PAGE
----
An Executor is responsible for seeing that (1) the terms of the Will are carried out and distributing the estate (2) applying for probate if necessary, winding up the deceased’s’ affairs, arranging final tax returns and payments, and defending the Will against any challenge.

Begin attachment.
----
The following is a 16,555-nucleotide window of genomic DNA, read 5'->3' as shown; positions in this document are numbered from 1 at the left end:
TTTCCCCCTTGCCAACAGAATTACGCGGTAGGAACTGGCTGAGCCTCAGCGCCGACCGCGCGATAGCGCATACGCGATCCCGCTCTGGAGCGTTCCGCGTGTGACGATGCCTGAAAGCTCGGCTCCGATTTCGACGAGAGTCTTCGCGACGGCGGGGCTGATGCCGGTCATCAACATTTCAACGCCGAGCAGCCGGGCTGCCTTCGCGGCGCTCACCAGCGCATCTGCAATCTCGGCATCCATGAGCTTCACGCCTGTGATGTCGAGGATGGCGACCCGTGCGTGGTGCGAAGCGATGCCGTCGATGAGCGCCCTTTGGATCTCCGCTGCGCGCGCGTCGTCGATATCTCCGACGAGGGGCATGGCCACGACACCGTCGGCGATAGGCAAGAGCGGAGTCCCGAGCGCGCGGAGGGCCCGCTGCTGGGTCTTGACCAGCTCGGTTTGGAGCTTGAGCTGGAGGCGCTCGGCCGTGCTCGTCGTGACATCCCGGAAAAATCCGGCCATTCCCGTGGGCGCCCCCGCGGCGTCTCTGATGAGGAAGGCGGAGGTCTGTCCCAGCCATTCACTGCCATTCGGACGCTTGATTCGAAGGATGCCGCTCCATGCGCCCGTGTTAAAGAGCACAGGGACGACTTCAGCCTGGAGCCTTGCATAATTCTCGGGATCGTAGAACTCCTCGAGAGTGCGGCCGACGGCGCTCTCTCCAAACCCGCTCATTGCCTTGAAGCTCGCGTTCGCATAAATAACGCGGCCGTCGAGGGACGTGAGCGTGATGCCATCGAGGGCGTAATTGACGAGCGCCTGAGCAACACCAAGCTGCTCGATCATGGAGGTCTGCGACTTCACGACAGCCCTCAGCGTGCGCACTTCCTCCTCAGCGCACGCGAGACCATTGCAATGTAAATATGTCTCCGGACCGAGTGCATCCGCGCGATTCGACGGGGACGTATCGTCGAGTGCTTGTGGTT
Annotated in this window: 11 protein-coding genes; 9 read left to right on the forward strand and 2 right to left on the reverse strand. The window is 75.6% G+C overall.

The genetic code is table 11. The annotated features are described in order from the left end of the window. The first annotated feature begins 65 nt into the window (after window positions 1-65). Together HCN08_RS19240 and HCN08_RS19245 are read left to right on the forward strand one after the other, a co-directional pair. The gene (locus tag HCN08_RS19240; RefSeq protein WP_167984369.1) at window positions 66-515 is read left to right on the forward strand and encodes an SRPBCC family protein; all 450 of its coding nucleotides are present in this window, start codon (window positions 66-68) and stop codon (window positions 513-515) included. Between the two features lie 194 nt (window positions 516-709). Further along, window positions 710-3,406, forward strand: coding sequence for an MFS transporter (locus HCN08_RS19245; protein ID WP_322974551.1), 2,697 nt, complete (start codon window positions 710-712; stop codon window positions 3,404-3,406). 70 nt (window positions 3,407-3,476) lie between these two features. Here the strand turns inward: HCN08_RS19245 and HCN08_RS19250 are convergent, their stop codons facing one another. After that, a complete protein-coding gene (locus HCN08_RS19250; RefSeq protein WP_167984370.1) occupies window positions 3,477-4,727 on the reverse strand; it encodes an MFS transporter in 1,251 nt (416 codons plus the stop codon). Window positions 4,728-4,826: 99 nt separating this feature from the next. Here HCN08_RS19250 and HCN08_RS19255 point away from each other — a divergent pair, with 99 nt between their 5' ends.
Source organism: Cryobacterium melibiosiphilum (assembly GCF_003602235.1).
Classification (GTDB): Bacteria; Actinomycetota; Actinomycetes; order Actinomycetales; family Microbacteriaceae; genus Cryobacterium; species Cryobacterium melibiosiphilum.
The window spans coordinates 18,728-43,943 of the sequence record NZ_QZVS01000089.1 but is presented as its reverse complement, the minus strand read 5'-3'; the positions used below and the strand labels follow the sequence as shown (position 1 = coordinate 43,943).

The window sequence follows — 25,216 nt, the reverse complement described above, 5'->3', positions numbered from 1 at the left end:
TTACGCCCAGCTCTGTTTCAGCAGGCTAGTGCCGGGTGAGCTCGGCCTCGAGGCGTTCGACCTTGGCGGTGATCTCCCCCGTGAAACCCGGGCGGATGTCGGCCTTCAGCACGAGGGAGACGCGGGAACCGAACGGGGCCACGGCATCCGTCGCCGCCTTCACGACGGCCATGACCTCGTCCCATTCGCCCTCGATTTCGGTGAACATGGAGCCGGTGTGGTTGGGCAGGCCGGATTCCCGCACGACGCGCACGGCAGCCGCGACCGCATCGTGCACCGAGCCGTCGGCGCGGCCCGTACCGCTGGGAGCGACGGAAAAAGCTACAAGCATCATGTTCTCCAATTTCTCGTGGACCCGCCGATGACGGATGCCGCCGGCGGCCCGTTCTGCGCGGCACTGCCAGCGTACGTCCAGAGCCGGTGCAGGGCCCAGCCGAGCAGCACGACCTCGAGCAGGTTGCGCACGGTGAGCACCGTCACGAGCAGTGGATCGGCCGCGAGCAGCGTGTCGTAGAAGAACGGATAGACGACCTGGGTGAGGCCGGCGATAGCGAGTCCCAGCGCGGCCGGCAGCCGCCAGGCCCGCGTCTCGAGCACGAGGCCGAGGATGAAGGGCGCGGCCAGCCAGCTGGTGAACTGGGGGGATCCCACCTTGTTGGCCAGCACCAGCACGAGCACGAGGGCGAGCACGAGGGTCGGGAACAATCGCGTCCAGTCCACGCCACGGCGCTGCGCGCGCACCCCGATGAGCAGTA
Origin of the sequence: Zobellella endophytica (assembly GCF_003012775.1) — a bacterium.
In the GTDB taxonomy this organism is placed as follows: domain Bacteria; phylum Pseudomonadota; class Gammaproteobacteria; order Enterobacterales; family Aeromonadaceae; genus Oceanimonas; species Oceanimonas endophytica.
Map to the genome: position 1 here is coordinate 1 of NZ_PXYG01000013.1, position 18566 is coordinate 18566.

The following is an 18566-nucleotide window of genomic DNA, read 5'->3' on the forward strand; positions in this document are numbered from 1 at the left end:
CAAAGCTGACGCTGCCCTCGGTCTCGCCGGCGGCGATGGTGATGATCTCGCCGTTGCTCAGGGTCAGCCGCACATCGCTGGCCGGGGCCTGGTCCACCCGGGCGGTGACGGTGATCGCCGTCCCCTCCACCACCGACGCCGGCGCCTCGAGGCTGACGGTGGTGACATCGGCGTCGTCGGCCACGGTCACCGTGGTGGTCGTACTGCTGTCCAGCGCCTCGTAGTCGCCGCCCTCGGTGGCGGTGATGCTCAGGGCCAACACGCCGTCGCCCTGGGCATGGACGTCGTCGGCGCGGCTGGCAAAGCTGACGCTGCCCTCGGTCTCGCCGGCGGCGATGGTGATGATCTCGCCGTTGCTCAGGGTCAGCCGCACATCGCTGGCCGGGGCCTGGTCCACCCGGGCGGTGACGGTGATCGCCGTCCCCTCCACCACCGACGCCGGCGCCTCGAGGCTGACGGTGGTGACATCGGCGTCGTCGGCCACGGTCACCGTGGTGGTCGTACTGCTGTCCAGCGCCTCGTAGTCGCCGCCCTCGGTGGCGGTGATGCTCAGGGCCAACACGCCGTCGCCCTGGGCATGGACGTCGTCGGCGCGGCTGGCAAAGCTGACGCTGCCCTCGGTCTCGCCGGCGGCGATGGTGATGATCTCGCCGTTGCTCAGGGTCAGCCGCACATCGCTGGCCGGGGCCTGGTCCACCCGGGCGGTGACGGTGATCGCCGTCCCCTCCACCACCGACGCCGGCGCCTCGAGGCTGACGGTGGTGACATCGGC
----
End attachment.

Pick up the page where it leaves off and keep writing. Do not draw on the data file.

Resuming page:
Although a Will should appoint an executor, it is still valid if it does not. Anyone over the age of 18 can be appointed as an executor. You can appoint a major beneficiary. It should be someone you trust, who will act responsibly, and who has agreed to be your executor. Appointing someone younger than yourself, or appointing more than one person, is a safeguard against your appointment becoming void if your executor dies before you. If more than one executor is appointed, it should be made clear whether they are to act jointly or if the second person is only a substitute. It may also be easier (although it is not compulsory) to have an executor who lives in the same state or territory as you.